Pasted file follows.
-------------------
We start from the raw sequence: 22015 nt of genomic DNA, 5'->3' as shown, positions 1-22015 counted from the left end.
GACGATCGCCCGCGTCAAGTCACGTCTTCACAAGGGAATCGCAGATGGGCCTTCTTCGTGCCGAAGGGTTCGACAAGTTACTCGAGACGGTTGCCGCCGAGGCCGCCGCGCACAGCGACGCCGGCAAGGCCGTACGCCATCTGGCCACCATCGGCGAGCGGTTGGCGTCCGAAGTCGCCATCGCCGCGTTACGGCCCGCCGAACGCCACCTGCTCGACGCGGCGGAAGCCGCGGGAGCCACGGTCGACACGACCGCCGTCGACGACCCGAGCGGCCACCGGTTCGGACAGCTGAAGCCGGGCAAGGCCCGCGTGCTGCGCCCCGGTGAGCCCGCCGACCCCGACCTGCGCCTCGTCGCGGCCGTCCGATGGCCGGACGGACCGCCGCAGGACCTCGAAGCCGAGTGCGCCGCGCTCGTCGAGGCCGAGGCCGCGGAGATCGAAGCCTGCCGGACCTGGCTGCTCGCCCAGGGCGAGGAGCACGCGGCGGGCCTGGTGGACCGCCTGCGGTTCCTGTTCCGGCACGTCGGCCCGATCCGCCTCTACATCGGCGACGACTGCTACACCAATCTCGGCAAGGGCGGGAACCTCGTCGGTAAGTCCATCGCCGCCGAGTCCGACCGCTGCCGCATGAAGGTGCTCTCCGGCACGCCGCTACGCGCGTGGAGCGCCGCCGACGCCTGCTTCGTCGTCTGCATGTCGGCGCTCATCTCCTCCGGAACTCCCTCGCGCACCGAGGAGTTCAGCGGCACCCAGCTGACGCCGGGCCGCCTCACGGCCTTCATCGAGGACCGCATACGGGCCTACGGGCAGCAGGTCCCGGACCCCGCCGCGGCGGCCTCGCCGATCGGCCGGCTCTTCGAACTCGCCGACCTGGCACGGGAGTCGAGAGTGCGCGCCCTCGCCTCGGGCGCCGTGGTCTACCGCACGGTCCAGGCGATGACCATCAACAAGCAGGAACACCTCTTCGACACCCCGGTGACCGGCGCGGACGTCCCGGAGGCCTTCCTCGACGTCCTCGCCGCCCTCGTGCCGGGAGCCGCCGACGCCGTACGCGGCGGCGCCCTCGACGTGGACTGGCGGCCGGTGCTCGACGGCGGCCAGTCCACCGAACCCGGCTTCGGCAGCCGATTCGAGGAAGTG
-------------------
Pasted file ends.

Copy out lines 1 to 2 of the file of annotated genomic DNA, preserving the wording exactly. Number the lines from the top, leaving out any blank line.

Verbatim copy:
We start from the raw sequence: 22015 nt of genomic DNA, 5'->3' as shown, positions 1-22015 counted from the left end.
GACGATCGCCCGCGTCAAGTCACGTCTTCACAAGGGAATCGCAGATGGGCCTTCTTCGTGCCGAAGGGTTCGACAAGTTACTCGAGACGGTTGCCGCCGAGGCCGCCGCGCACAGCGACGCCGGCAAGGCCGTACGCCATCTGGCCACCATCGGCGAGCGGTTGGCGTCCGAAGTCGCCATCGCCGCGTTACGGCCCGCCGAACGCCACCTGCTCGACGCGGCGGAAGCCGCGGGAGCCACGGTCGACACGACCGCCGTCGACGACCCGAGCGGCCACCGGTTCGGACAGCTGAAGCCGGGCAAGGCCCGCGTGCTGCGCCCCGGTGAGCCCGCCGACCCCGACCTGCGCCTCGTCGCGGCCGTCCGATGGCCGGACGGACCGCCGCAGGACCTCGAAGCCGAGTGCGCCGCGCTCGTCGAGGCCGAGGCCGCGGAGATCGAAGCCTGCCGGACCTGGCTGCTCGCCCAGGGCGAGGAGCACGCGGCGGGCCTGGTGGACCGCCTGCGGTTCCTGTTCCGGCACGTCGGCCCGATCCGCCTCTACATCGGCGACGACTGCTACACCAATCTCGGCAAGGGCGGGAACCTCGTCGGTAAGTCCATCGCCGCCGAGTCCGACCGCTGCCGCATGAAGGTGCTCTCCGGCACGCCGCTACGCGCGTGGAGCGCCGCCGACGCCTGCTTCGTCGTCTGCATGTCGGCGCTCATCTCCTCCGGAACTCCCTCGCGCACCGAGGAGTTCAGCGGCACCCAGCTGACGCCGGGCCGCCTCACGGCCTTCATCGAGGACCGCATACGGGCCTACGGGCAGCAGGTCCCGGACCCCGCCGCGGCGGCCTCGCCGATCGGCCGGCTCTTCGAACTCGCCGACCTGGCACGGGAGTCGAGAGTGCGCGCCCTCGCCTCGGGCGCCGTGGTCTACCGCACGGTCCAGGCGATGACCATCAACAAGCAGGAACACCTCTTCGACACCCCGGTGACCGGCGCGGACGTCCCGGAGGCCTTCCTCGACGTCCTCGCCGCCCTCGTGCCGGGAGCCGCCGACGCCGTACGCGGCGGCGCCCTCGACGTGGACTGGCGGCCGGTGCTCGACGGCGGCCAGTCCACCGAACCCGGCTTCGGCAGCCGATTCGAGGAAGTG